What’s Left: 8 days. 27 Bands.
Who: Jeffrey Foucault
When/Where: July 27th, Lizard Lounge, Cambridge, MA
Expectations: Quiet nights with acoustic folk don’t happen too often, but when they do it’s usually because I’m seeing someone I’ve been a fan of for a long time, as was the case when I went to see Jeffrey Foucault.
Concert: It wasn’t that long ago that I saw this concert, but there’s only one song I really remember. There’s a few details I can recall like his lovely wife a great musician as well, Kris Delmhorst, joining him on cello for a few songs. I remember Foucault seeming a bit shy as he started a story but then eased up with the gentle laughter of the audience. He played 4&20 blues and an unrecorded song, Hurricane Land (possibly?) that was downright gorgeous, I wish I had it now after this weekend. But those are just details, what I really remember is the solitary tear that I let roll down my cheek when he played “Mesa, Arizona”.
The song meant a lot to me–more to me than I could sum up here–and was blown away by how much it still means to me. My eyes got misty as Foucault was tuning his guitar and I realized what was coming. The people around me nudged their significant other’s to tell them this was “the one I really like”. When I heard it, I saw a four year long relationship play from the awkward beginning to the fizzling out end, even though it ended three years ago and I’ve long since moved on, the song and that relationship are eternally interlocked in a way that can never be undone. The song largely reminds me of a time I was carelessly happy and swimming through the depths of a love I thought would last past the confines of college. I once got a phone call from the boyfriend in California when I was in Denver and we decided at 2am on a tuesday to drive 7 hours to a half way meeting point in Utah. I cut days of classes to do this without even hesitating, and yeah I played this song at least twenty times on the drive. But that’s just one memory of many this song has soundtracked for me, and for the ‘we’ that no longer exists. It’s not that I miss the relationship, but rather more than anything I miss the person I was when I was in love. I felt all of this so intensely during the song that I didn’t realize the tear until it reached my chin, the lyrics “I know when I know nothing, I’ll always know your name” echoing in my head. I was lost inside a memory encapsulated in a song and it’s stunning how powerful music can be.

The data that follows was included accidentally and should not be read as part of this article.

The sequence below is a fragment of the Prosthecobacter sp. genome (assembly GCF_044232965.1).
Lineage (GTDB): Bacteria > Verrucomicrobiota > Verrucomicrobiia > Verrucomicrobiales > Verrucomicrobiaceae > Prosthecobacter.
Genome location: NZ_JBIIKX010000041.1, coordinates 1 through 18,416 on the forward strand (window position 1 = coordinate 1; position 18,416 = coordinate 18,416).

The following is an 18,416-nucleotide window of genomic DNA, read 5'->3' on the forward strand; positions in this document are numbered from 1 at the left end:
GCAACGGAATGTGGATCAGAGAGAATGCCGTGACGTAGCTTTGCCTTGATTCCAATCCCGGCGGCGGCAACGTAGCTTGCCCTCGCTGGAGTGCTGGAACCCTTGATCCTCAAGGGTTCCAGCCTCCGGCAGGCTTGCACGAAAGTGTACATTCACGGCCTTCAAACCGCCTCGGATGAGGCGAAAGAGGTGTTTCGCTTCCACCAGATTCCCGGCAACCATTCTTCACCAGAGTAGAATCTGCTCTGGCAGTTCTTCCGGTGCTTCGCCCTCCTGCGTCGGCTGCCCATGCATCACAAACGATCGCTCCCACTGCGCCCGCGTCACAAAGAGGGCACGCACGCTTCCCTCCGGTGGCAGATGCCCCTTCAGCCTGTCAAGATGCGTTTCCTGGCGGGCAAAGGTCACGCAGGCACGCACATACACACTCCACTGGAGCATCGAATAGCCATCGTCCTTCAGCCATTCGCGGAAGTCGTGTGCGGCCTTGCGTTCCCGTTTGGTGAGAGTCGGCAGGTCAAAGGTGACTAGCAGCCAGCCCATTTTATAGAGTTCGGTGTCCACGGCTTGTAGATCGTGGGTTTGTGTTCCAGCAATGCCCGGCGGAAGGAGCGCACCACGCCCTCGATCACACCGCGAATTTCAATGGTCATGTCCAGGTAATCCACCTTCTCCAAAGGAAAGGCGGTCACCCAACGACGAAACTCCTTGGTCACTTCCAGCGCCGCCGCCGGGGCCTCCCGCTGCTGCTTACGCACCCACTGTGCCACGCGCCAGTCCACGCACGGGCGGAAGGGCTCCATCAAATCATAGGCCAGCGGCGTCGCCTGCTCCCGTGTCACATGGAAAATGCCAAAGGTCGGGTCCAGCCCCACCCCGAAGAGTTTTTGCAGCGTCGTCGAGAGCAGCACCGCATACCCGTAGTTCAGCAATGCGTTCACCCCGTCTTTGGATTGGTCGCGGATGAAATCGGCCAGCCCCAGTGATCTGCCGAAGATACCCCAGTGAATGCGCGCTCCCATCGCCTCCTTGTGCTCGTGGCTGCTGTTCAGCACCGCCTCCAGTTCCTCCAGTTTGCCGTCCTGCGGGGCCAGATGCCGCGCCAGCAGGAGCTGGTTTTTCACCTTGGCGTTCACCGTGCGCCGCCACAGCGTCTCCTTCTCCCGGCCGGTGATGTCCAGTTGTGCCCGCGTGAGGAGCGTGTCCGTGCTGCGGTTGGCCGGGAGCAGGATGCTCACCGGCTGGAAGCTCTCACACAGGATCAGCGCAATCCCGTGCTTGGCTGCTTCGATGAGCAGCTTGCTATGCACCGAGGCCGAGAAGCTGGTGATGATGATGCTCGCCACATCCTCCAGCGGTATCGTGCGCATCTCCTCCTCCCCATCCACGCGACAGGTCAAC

When you see Foucault play this song he closes his eyes and sings with such emotion you wonder what memory he’s thinking of. I couldn’t have asked for anything more that night.
Afterglow: (speechless) I biked home and took at least five wrong turns because I was still thinking about the concert.
Recommendation: I love indie rock, and when there are seven musicians on stage, and weird effects being used, really I love it all dearly, but what moves me the most and often catches me off guard is a voice and an acoustic guitar. I don’t know if this is a universal thing, but you should give it a shot. Especially if it’s Jeffrey Foucault who constantly turns out wonderful albums.